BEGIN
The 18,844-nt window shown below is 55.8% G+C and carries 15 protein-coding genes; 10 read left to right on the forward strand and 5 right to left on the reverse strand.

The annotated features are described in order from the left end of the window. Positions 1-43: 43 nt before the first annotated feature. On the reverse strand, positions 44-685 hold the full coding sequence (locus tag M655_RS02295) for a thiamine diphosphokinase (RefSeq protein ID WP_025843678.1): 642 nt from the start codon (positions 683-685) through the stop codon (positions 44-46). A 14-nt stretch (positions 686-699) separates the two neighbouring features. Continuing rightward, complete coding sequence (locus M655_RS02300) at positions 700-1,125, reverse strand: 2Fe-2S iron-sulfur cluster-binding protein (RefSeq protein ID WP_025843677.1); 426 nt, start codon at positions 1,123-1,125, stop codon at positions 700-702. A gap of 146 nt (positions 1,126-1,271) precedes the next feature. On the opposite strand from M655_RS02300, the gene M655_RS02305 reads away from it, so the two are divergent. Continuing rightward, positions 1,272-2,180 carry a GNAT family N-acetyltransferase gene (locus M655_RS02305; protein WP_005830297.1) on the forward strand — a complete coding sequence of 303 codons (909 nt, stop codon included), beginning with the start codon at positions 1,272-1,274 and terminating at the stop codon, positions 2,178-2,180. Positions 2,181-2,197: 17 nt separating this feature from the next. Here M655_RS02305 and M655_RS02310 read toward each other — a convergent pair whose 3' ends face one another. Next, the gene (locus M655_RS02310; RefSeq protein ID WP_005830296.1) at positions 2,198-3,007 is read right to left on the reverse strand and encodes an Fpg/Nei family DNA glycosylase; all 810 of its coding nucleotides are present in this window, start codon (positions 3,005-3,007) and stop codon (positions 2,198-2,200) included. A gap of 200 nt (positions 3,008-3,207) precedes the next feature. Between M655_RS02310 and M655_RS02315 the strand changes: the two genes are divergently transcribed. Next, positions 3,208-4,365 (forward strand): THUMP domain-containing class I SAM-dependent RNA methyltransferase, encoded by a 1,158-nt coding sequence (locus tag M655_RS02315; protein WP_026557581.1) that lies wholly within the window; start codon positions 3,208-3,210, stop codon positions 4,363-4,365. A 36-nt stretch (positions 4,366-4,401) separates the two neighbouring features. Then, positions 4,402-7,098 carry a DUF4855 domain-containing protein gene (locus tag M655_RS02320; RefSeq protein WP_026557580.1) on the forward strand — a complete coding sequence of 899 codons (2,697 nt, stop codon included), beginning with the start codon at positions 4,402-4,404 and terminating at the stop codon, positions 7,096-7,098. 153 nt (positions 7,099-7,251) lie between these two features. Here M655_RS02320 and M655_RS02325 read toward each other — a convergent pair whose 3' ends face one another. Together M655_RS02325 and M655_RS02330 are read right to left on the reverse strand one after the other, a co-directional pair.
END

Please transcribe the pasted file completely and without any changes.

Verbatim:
The 18,844-nt window shown below is 55.8% G+C and carries 15 protein-coding genes; 10 read left to right on the forward strand and 5 right to left on the reverse strand.

The annotated features are described in order from the left end of the window. Positions 1-43: 43 nt before the first annotated feature. On the reverse strand, positions 44-685 hold the full coding sequence (locus tag M655_RS02295) for a thiamine diphosphokinase (RefSeq protein ID WP_025843678.1): 642 nt from the start codon (positions 683-685) through the stop codon (positions 44-46). A 14-nt stretch (positions 686-699) separates the two neighbouring features. Continuing rightward, complete coding sequence (locus M655_RS02300) at positions 700-1,125, reverse strand: 2Fe-2S iron-sulfur cluster-binding protein (RefSeq protein ID WP_025843677.1); 426 nt, start codon at positions 1,123-1,125, stop codon at positions 700-702. A gap of 146 nt (positions 1,126-1,271) precedes the next feature. On the opposite strand from M655_RS02300, the gene M655_RS02305 reads away from it, so the two are divergent. Continuing rightward, positions 1,272-2,180 carry a GNAT family N-acetyltransferase gene (locus M655_RS02305; protein WP_005830297.1) on the forward strand — a complete coding sequence of 303 codons (909 nt, stop codon included), beginning with the start codon at positions 1,272-1,274 and terminating at the stop codon, positions 2,178-2,180. Positions 2,181-2,197: 17 nt separating this feature from the next. Here M655_RS02305 and M655_RS02310 read toward each other — a convergent pair whose 3' ends face one another. Next, the gene (locus M655_RS02310; RefSeq protein ID WP_005830296.1) at positions 2,198-3,007 is read right to left on the reverse strand and encodes an Fpg/Nei family DNA glycosylase; all 810 of its coding nucleotides are present in this window, start codon (positions 3,005-3,007) and stop codon (positions 2,198-2,200) included. A gap of 200 nt (positions 3,008-3,207) precedes the next feature. Between M655_RS02310 and M655_RS02315 the strand changes: the two genes are divergently transcribed. Next, positions 3,208-4,365 (forward strand): THUMP domain-containing class I SAM-dependent RNA methyltransferase, encoded by a 1,158-nt coding sequence (locus tag M655_RS02315; protein WP_026557581.1) that lies wholly within the window; start codon positions 3,208-3,210, stop codon positions 4,363-4,365. A 36-nt stretch (positions 4,366-4,401) separates the two neighbouring features. Then, positions 4,402-7,098 carry a DUF4855 domain-containing protein gene (locus tag M655_RS02320; RefSeq protein WP_026557580.1) on the forward strand — a complete coding sequence of 899 codons (2,697 nt, stop codon included), beginning with the start codon at positions 4,402-4,404 and terminating at the stop codon, positions 7,096-7,098. 153 nt (positions 7,099-7,251) lie between these two features. Here M655_RS02320 and M655_RS02325 read toward each other — a convergent pair whose 3' ends face one another. Together M655_RS02325 and M655_RS02330 are read right to left on the reverse strand one after the other, a co-directional pair.